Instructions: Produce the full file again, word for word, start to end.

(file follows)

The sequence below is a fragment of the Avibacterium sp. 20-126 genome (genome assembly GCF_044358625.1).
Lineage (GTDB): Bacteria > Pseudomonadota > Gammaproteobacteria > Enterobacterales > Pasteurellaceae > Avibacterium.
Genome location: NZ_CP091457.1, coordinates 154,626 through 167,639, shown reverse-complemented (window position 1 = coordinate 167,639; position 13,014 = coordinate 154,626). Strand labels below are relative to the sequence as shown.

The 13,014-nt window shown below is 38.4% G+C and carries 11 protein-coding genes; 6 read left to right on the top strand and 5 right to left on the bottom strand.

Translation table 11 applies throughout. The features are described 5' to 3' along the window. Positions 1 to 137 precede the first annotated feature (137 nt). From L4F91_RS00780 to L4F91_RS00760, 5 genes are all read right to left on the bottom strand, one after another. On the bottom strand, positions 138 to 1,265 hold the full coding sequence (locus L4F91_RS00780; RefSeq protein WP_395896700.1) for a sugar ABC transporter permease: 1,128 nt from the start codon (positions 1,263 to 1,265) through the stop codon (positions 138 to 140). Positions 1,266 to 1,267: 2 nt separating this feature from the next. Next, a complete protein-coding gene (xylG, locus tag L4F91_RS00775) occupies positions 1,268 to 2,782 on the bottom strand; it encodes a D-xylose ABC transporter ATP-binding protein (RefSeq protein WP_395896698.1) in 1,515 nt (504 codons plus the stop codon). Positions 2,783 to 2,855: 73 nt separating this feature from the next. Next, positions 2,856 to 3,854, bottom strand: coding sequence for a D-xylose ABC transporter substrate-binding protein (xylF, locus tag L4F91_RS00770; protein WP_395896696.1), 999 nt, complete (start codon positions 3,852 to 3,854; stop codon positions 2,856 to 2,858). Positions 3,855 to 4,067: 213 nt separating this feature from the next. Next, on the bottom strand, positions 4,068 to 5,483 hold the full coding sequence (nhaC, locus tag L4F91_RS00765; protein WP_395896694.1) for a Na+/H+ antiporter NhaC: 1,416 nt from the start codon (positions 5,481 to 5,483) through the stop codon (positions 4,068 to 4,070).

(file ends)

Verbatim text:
The sequence below is a fragment of the Avibacterium sp. 20-126 genome (genome assembly GCF_044358625.1).
Lineage (GTDB): Bacteria > Pseudomonadota > Gammaproteobacteria > Enterobacterales > Pasteurellaceae > Avibacterium.
Genome location: NZ_CP091457.1, coordinates 154,626 through 167,639, shown reverse-complemented (window position 1 = coordinate 167,639; position 13,014 = coordinate 154,626). Strand labels below are relative to the sequence as shown.

The 13,014-nt window shown below is 38.4% G+C and carries 11 protein-coding genes; 6 read left to right on the top strand and 5 right to left on the bottom strand.

Translation table 11 applies throughout. The features are described 5' to 3' along the window. Positions 1 to 137 precede the first annotated feature (137 nt). From L4F91_RS00780 to L4F91_RS00760, 5 genes are all read right to left on the bottom strand, one after another. On the bottom strand, positions 138 to 1,265 hold the full coding sequence (locus L4F91_RS00780; RefSeq protein WP_395896700.1) for a sugar ABC transporter permease: 1,128 nt from the start codon (positions 1,263 to 1,265) through the stop codon (positions 138 to 140). Positions 1,266 to 1,267: 2 nt separating this feature from the next. Next, a complete protein-coding gene (xylG, locus tag L4F91_RS00775) occupies positions 1,268 to 2,782 on the bottom strand; it encodes a D-xylose ABC transporter ATP-binding protein (RefSeq protein WP_395896698.1) in 1,515 nt (504 codons plus the stop codon). Positions 2,783 to 2,855: 73 nt separating this feature from the next. Next, positions 2,856 to 3,854, bottom strand: coding sequence for a D-xylose ABC transporter substrate-binding protein (xylF, locus tag L4F91_RS00770; protein WP_395896696.1), 999 nt, complete (start codon positions 3,852 to 3,854; stop codon positions 2,856 to 2,858). Positions 3,855 to 4,067: 213 nt separating this feature from the next. Next, on the bottom strand, positions 4,068 to 5,483 hold the full coding sequence (nhaC, locus tag L4F91_RS00765; protein WP_395896694.1) for a Na+/H+ antiporter NhaC: 1,416 nt from the start codon (positions 5,481 to 5,483) through the stop codon (positions 4,068 to 4,070).